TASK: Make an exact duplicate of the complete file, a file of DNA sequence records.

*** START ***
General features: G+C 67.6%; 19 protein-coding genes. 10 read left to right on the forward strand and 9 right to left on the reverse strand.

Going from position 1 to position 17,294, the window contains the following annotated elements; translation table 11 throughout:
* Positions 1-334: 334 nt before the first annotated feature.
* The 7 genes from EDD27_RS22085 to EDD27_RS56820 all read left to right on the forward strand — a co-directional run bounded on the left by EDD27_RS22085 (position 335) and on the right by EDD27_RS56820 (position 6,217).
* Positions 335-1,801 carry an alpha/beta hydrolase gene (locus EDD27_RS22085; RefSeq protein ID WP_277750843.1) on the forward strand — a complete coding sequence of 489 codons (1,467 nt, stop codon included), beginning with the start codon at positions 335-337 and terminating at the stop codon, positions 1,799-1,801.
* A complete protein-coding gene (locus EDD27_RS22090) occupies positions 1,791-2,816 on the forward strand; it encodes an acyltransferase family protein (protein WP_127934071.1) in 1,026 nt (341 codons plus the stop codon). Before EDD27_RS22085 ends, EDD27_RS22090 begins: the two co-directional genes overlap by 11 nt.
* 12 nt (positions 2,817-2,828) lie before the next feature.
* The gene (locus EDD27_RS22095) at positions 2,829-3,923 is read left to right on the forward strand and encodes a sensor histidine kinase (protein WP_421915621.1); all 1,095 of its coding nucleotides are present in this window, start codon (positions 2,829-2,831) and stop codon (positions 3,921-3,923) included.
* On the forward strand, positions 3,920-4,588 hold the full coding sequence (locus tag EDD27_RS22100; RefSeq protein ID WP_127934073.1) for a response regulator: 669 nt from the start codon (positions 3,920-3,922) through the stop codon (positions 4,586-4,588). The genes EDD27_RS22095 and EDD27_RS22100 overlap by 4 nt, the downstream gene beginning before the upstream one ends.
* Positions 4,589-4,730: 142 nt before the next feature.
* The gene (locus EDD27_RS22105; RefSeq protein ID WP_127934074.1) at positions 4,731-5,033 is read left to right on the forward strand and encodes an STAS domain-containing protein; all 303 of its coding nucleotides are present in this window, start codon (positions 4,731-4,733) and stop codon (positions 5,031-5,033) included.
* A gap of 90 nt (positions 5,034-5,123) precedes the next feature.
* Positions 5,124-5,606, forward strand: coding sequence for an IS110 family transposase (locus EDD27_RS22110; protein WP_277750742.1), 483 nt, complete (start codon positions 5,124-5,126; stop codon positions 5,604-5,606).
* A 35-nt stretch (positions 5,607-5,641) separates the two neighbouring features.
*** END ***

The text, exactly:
General features: G+C 67.6%; 19 protein-coding genes. 10 read left to right on the forward strand and 9 right to left on the reverse strand.

Going from position 1 to position 17,294, the window contains the following annotated elements; translation table 11 throughout:
* Positions 1-334: 334 nt before the first annotated feature.
* The 7 genes from EDD27_RS22085 to EDD27_RS56820 all read left to right on the forward strand — a co-directional run bounded on the left by EDD27_RS22085 (position 335) and on the right by EDD27_RS56820 (position 6,217).
* Positions 335-1,801 carry an alpha/beta hydrolase gene (locus EDD27_RS22085; RefSeq protein ID WP_277750843.1) on the forward strand — a complete coding sequence of 489 codons (1,467 nt, stop codon included), beginning with the start codon at positions 335-337 and terminating at the stop codon, positions 1,799-1,801.
* A complete protein-coding gene (locus EDD27_RS22090) occupies positions 1,791-2,816 on the forward strand; it encodes an acyltransferase family protein (protein WP_127934071.1) in 1,026 nt (341 codons plus the stop codon). Before EDD27_RS22085 ends, EDD27_RS22090 begins: the two co-directional genes overlap by 11 nt.
* 12 nt (positions 2,817-2,828) lie before the next feature.
* The gene (locus EDD27_RS22095) at positions 2,829-3,923 is read left to right on the forward strand and encodes a sensor histidine kinase (protein WP_421915621.1); all 1,095 of its coding nucleotides are present in this window, start codon (positions 2,829-2,831) and stop codon (positions 3,921-3,923) included.
* On the forward strand, positions 3,920-4,588 hold the full coding sequence (locus tag EDD27_RS22100; RefSeq protein ID WP_127934073.1) for a response regulator: 669 nt from the start codon (positions 3,920-3,922) through the stop codon (positions 4,586-4,588). The genes EDD27_RS22095 and EDD27_RS22100 overlap by 4 nt, the downstream gene beginning before the upstream one ends.
* Positions 4,589-4,730: 142 nt before the next feature.
* The gene (locus EDD27_RS22105; RefSeq protein ID WP_127934074.1) at positions 4,731-5,033 is read left to right on the forward strand and encodes an STAS domain-containing protein; all 303 of its coding nucleotides are present in this window, start codon (positions 4,731-4,733) and stop codon (positions 5,031-5,033) included.
* A gap of 90 nt (positions 5,034-5,123) precedes the next feature.
* Positions 5,124-5,606, forward strand: coding sequence for an IS110 family transposase (locus EDD27_RS22110; protein WP_277750742.1), 483 nt, complete (start codon positions 5,124-5,126; stop codon positions 5,604-5,606).
* A 35-nt stretch (positions 5,607-5,641) separates the two neighbouring features.